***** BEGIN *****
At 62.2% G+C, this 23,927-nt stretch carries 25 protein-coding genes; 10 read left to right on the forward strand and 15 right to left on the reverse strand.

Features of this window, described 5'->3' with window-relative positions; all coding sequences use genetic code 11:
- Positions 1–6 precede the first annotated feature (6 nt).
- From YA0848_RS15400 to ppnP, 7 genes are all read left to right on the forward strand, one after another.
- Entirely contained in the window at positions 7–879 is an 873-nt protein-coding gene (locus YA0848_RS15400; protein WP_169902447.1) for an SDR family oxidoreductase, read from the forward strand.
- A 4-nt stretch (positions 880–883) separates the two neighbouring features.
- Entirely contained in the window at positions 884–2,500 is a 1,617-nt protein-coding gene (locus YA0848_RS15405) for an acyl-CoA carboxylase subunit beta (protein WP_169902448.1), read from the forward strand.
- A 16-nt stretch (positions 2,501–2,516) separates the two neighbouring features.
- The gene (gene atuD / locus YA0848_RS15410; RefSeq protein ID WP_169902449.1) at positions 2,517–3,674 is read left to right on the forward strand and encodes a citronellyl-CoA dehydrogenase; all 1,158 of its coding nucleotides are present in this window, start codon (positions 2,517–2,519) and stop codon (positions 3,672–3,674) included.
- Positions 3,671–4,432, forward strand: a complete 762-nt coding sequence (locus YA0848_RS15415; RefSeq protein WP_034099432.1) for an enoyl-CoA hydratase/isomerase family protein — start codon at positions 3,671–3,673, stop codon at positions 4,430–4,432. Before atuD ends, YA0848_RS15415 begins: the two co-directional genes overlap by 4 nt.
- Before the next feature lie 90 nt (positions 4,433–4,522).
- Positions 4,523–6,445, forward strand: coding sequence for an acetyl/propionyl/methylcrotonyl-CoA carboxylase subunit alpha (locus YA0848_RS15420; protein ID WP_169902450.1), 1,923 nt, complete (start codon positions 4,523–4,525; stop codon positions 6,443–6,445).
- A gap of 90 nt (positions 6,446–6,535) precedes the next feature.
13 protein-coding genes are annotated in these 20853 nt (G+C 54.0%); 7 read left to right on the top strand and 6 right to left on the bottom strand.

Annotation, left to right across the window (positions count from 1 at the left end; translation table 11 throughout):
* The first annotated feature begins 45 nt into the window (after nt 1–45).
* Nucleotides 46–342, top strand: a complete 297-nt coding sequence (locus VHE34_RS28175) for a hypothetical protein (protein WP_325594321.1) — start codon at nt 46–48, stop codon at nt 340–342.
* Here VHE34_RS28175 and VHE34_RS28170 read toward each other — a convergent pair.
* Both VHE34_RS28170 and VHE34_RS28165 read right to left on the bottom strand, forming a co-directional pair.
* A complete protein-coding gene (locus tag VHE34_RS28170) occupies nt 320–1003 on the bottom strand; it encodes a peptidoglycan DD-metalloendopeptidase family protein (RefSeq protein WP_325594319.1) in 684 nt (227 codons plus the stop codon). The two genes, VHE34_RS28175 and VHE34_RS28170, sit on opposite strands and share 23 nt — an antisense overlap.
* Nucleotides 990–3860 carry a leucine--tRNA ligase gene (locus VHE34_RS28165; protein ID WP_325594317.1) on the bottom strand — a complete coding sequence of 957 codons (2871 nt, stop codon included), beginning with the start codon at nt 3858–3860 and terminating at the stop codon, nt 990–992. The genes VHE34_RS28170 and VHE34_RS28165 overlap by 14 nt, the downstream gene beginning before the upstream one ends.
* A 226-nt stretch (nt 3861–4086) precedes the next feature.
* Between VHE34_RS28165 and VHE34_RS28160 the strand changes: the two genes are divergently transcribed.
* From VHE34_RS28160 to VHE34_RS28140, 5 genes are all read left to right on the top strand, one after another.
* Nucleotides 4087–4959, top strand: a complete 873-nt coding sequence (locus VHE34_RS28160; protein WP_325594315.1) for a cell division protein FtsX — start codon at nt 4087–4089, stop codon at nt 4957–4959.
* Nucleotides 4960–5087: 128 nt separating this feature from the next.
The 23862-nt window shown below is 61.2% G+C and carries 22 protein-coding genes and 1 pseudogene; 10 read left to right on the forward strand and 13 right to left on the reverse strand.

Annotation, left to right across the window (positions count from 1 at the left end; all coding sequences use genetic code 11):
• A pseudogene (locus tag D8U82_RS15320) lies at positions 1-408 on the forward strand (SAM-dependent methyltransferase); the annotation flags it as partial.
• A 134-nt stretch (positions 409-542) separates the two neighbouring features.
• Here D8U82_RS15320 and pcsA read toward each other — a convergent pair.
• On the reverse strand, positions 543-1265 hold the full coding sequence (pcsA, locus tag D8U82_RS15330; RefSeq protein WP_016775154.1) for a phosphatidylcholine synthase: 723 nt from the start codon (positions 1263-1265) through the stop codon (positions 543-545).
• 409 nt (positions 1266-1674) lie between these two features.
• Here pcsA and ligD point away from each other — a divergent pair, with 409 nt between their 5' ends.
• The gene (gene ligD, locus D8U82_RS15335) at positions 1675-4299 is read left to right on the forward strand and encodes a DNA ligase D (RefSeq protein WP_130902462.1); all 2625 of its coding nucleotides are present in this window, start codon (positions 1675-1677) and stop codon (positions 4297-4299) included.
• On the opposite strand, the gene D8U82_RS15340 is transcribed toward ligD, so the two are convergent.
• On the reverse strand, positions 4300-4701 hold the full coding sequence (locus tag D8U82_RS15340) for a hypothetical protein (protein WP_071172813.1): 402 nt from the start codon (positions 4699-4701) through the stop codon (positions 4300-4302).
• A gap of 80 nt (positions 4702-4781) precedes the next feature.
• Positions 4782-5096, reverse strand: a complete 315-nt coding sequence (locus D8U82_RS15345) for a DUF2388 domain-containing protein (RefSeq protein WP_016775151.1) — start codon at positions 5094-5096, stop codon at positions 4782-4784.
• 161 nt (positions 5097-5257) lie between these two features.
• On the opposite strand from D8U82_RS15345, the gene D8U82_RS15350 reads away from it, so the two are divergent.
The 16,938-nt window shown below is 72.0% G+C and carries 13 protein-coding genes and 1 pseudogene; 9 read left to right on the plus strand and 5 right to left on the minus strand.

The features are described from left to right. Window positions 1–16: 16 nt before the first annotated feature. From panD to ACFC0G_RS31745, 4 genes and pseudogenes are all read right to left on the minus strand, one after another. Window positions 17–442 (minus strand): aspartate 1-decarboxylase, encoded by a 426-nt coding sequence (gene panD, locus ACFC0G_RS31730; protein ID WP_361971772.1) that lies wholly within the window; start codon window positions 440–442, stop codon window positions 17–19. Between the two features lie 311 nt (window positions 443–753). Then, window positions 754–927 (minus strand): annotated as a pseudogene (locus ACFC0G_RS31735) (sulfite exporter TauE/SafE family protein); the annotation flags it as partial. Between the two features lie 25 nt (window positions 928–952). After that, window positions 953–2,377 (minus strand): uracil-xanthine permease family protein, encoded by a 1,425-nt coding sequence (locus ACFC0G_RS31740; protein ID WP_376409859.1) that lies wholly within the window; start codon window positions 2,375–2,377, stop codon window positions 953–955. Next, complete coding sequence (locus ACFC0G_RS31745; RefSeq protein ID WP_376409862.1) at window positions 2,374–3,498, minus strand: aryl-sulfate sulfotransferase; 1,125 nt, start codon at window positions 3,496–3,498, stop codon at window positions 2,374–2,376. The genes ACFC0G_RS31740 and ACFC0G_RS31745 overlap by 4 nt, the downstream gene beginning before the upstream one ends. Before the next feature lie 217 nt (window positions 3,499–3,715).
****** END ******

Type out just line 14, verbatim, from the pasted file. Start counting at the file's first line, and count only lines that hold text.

13 protein-coding genes are annotated in these 20853 nt (G+C 54.0%); 7 read left to right on the top strand and 6 right to left on the bottom strand.